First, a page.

What is the accuracy of ultrasonography for the evaluation of endometrioma/endometriosis?

Updated: Dec 14, 2018
  • Author: Shawn Daly, MD; Chief Editor: Eugene C Lin, MD  more...
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US scanning is not as specific as MRI in the evaluation of endometriosis. The appearance of a cystic mass with homogeneous, diffuse, low-level echoes is highly suggestive of an endometrioma. However, other appearances are much less specific and can be mimicked by hemorrhagic cysts, tubo-ovarian abscesses, and cystadenomas. [36] US scan characteristics of endometriomas overlap with other pathologies, such as ovarian neoplasms. Endometriomas are commonly bilateral or multicystic, furthering their resemblance to malignancies. [38]

Since small endometrial implants are not seen reliably on US scans, US scanning is not a sensitive technique to diagnose endometriosis.

Guerriero and colleagues found that the sensitivity and specificity of endovaginal ultrasonography were 83% and 89%, respectively, when the technique was used to differentiate endometriomas from other ovarian cysts. [35]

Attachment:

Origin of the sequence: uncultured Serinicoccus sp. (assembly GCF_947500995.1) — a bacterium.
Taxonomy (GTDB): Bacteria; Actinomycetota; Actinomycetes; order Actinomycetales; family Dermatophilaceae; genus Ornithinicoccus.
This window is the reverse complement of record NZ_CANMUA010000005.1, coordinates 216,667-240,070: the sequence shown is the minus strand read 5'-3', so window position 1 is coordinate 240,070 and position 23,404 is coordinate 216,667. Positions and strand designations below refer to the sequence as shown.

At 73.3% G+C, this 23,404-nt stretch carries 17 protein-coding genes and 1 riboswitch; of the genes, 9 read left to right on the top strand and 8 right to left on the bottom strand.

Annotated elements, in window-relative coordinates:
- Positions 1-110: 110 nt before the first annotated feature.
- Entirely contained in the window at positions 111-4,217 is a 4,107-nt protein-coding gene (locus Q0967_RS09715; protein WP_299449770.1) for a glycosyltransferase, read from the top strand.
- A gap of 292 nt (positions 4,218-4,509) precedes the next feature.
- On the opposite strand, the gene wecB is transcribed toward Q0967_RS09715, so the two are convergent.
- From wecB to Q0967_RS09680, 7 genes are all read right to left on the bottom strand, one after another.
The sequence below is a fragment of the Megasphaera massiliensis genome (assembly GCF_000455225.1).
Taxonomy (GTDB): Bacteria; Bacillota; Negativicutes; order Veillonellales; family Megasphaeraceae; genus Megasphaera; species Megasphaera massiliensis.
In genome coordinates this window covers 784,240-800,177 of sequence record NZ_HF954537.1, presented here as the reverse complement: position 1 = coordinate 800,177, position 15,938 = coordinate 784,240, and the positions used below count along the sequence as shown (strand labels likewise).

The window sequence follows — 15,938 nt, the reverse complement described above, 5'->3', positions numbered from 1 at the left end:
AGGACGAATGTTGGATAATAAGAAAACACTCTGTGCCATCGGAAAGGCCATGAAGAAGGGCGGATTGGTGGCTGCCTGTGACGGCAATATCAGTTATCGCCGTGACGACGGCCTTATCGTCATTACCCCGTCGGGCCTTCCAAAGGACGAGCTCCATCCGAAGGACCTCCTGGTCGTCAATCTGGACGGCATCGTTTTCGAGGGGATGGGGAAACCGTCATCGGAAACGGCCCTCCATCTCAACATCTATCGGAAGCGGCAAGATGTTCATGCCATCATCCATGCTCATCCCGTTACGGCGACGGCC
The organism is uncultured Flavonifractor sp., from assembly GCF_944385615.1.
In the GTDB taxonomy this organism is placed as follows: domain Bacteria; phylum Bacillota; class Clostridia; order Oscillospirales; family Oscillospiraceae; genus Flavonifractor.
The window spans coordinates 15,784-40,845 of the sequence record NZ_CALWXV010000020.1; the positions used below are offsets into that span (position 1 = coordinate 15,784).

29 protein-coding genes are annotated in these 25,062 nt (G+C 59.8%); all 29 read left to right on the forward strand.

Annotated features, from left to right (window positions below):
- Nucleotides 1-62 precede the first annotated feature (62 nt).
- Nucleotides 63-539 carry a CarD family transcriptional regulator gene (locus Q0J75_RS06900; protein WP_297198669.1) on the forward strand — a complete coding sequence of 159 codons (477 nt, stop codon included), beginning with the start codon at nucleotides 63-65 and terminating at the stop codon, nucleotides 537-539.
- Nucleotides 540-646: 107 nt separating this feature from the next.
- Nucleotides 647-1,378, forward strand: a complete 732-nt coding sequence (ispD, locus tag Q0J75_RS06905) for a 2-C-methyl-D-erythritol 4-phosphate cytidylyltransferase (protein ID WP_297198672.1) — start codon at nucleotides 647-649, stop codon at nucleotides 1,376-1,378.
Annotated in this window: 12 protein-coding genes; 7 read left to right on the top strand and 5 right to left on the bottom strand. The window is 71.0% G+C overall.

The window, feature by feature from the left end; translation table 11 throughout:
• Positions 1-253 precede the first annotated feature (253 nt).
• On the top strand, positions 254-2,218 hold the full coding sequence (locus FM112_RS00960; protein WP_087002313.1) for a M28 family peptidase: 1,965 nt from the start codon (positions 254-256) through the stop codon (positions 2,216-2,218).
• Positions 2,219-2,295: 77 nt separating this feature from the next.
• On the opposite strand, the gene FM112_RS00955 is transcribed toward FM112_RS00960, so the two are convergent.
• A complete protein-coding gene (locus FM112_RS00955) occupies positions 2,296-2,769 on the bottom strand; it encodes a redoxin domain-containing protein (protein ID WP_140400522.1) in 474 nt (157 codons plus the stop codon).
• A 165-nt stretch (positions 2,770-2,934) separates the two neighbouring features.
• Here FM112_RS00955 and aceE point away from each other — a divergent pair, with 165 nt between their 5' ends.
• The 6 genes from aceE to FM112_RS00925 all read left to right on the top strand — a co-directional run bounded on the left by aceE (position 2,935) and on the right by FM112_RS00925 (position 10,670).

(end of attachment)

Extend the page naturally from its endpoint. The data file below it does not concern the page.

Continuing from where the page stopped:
Low-resistance Doppler waveforms resembling malignancy are often encountered in endometriomas. [19, 39]

False-positive findings may occur because hemorrhagic cysts, tubo-ovarian abscess, and cystadenomas may resemble endometriomas. [19, 34, 38]

False-negative findings can occur because endometrial implants are too small to visualize on US scans. In addition, endometriomas without the typical appearance described above may be misdiagnosed as hemorrhagic cysts, tubo-ovarian abscesses, and cystadenomas. [38]

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